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Perverse Politics

2021 (PM Press)

The fascinating and rewarding oral history Queercore: How to Punk a Revolution reads less like a walk back through history than being shoved into the middle of a mosh pit. The book is more than just a complement to the 2017 film of the same name, directed by Yony Leyser; if that documentary film is the original LP, think of this Queercore book as the deluxe & expanded release, complete with bonus songs, rough tracks, demos, liner notes, and much more.

Most people in the public sphere perceive punk as a phenomenon worlds apart from the gay liberation movement as we know it today. It´s just a fashion statement from the ´70s, right: the mohawks, the jeans held together with safety pins, the profanity and the attitude? Further, folks think punk, as an artistic style, is limited only to music--to (predominantly white and heterosexual) bands like the Sex Pistols, the Ramones, and the Clash. However, as both the film and especially the book Queercore (edited by Leyser, Liam Warfield, and Walter Crasshole) emphasize repeatedly, since its origins in the ´60s punk has frequently been central to the creativity, politics, and identities comprising the LGBTQ+ community. Queercore is transgressive and disruptive, but also combustible, igniting the community while simultaneously being pushed to its fringes as gay politics goes mainstream. Rather than seeking to fit in and create a uniform platform of ideas, these punks live in the cracks between straight and (mainstream) gay, relishing instead their place as outsiders.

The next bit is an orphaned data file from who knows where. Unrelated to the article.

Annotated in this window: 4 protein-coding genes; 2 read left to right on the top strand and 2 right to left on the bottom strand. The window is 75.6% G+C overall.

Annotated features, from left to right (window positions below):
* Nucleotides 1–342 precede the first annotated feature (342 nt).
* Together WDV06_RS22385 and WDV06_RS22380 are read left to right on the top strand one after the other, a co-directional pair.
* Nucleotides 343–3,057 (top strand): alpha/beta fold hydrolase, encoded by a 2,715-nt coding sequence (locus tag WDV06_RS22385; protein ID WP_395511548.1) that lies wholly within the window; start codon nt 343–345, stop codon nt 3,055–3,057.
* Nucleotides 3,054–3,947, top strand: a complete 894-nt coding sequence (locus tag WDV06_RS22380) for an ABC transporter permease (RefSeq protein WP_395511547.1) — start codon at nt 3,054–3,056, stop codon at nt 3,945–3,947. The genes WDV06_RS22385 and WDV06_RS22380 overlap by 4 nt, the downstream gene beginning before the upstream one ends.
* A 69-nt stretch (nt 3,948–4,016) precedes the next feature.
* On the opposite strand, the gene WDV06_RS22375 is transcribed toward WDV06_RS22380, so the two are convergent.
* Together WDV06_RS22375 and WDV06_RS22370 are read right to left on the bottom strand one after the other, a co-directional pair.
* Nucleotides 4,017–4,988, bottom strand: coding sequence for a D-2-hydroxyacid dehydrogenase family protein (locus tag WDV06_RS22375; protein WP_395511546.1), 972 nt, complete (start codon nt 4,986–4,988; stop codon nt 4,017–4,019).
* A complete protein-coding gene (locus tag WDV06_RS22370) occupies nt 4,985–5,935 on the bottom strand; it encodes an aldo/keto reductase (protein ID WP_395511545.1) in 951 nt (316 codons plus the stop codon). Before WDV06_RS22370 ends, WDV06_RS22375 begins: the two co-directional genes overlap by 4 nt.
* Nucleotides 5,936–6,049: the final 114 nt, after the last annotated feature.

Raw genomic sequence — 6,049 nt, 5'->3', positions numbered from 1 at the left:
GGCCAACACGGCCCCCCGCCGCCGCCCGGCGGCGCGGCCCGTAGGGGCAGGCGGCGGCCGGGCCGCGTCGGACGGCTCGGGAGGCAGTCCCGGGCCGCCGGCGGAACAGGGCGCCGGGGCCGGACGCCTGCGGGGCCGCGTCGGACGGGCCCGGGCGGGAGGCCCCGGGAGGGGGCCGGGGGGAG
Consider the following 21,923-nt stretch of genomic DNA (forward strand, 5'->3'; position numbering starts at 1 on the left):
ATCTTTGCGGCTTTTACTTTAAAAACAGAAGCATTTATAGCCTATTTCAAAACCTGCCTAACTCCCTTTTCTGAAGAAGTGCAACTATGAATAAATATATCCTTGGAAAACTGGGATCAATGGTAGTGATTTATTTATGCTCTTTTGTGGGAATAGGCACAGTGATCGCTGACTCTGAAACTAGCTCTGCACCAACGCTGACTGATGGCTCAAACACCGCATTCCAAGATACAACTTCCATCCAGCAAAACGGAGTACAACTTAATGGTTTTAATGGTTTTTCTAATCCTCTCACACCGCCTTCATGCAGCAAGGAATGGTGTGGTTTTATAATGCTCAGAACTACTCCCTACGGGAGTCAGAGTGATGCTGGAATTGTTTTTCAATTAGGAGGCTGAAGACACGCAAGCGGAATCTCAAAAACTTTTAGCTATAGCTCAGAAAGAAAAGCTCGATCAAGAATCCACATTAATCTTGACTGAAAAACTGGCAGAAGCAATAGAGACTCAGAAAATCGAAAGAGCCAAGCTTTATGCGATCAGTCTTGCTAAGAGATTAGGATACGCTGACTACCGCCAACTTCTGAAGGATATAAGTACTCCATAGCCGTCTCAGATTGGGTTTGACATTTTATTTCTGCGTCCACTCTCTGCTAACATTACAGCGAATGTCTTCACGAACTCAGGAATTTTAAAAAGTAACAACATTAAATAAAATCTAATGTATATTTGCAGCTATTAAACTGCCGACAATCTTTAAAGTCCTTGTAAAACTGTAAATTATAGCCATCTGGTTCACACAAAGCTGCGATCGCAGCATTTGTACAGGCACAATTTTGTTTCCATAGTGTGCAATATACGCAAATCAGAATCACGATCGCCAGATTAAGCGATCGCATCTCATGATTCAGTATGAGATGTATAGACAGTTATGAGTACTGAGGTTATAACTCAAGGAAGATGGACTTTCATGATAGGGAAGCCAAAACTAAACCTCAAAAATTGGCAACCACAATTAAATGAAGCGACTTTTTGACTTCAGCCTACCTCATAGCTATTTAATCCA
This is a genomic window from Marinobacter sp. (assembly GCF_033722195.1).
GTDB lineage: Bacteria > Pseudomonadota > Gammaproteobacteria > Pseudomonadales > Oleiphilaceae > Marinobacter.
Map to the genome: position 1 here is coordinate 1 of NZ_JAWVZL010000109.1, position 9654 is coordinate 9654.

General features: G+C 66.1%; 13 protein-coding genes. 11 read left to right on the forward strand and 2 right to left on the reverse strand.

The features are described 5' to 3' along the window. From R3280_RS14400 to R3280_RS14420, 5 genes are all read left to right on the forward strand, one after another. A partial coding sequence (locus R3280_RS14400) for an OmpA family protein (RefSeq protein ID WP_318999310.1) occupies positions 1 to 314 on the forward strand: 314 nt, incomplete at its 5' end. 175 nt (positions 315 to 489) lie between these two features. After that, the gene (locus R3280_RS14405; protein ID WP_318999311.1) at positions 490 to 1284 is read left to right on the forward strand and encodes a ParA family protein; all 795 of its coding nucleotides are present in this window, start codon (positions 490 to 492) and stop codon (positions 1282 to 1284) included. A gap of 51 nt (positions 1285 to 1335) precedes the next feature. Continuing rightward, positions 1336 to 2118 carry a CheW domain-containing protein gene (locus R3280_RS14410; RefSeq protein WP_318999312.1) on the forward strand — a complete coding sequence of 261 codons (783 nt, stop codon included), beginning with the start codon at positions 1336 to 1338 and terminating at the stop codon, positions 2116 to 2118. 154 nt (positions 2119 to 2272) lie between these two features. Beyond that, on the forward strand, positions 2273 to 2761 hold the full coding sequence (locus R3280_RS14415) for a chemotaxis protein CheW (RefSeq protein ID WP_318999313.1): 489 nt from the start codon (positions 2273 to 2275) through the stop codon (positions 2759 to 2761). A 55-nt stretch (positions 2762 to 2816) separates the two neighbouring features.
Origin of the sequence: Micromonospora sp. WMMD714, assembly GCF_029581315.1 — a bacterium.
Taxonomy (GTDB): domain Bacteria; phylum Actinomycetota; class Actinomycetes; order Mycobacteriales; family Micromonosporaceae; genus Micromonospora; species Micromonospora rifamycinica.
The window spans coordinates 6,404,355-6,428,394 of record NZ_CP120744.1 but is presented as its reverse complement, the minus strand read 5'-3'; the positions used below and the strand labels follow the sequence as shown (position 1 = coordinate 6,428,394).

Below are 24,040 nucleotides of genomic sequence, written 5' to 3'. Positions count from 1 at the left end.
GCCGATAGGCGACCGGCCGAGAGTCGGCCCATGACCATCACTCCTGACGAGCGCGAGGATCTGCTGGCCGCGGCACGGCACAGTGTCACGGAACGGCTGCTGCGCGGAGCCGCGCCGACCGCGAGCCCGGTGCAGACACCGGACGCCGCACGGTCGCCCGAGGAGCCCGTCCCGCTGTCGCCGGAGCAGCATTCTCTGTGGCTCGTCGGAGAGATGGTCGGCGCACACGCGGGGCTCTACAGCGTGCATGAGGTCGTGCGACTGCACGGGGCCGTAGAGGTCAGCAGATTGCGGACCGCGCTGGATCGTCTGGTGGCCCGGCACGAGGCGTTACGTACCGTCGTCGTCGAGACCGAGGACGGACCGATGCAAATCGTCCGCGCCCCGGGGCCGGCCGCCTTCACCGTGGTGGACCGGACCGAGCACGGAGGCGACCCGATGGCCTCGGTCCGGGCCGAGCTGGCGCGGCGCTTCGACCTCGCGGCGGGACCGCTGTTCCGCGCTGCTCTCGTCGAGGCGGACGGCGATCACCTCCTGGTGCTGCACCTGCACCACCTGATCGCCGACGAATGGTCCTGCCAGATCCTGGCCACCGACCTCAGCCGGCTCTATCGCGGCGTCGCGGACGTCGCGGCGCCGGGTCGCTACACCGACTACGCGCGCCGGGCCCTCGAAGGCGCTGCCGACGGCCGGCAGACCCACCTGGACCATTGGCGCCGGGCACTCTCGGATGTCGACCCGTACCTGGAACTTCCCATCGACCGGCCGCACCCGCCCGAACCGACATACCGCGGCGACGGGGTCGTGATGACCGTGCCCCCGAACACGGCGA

Queercore is dirty, dangerous, sexy, in your face. As a movement, it´s far, far left; their actions and principles often legitimize a more political center of the LGBTQ+ community as a whole. Working across multiple genres of style and expression, the punks interviewed in this book often disagree on the details, and sometimes have feuds over methodology and recognition. But generally, whether working in music and film or in literature, zines, and performance, their energy pulses with a kind of Marxist-feminist-queer-anarchy brew of rocket fuel. As a number of the people interviewed remind us over and over again, punk originally meant a boy who passively took cock up the ass. The art and activism of queercore contains that same immediacy and irreverence.

Such visceral etymology is vital towards beginning to understand the philosophy of this movement, if such a term is even appropriate to encompass the totality of a revolutionary yet chaotic international community of complicated, dynamic, and boundary-defying artists. Framed to examine the creative and political activities over a thirty year span beginning in 1969, the book opens with an introduction by Anna Joy Springer & Lynn Breedlove, setting the tone for what follows. Each chapter contains transcripts of conversations with various people within this scene, many of who are still creating and producing work today. Rather than stiff and formal, all of these subjects speak with their boots are up on the table, leaning back, not giving a shit. Unapologetically real, frequently fun, and often edgy, Queercore demonstrates that, far from being any sort of monolithic movement, punk and homocore have as many varying expressions as the people within the scene.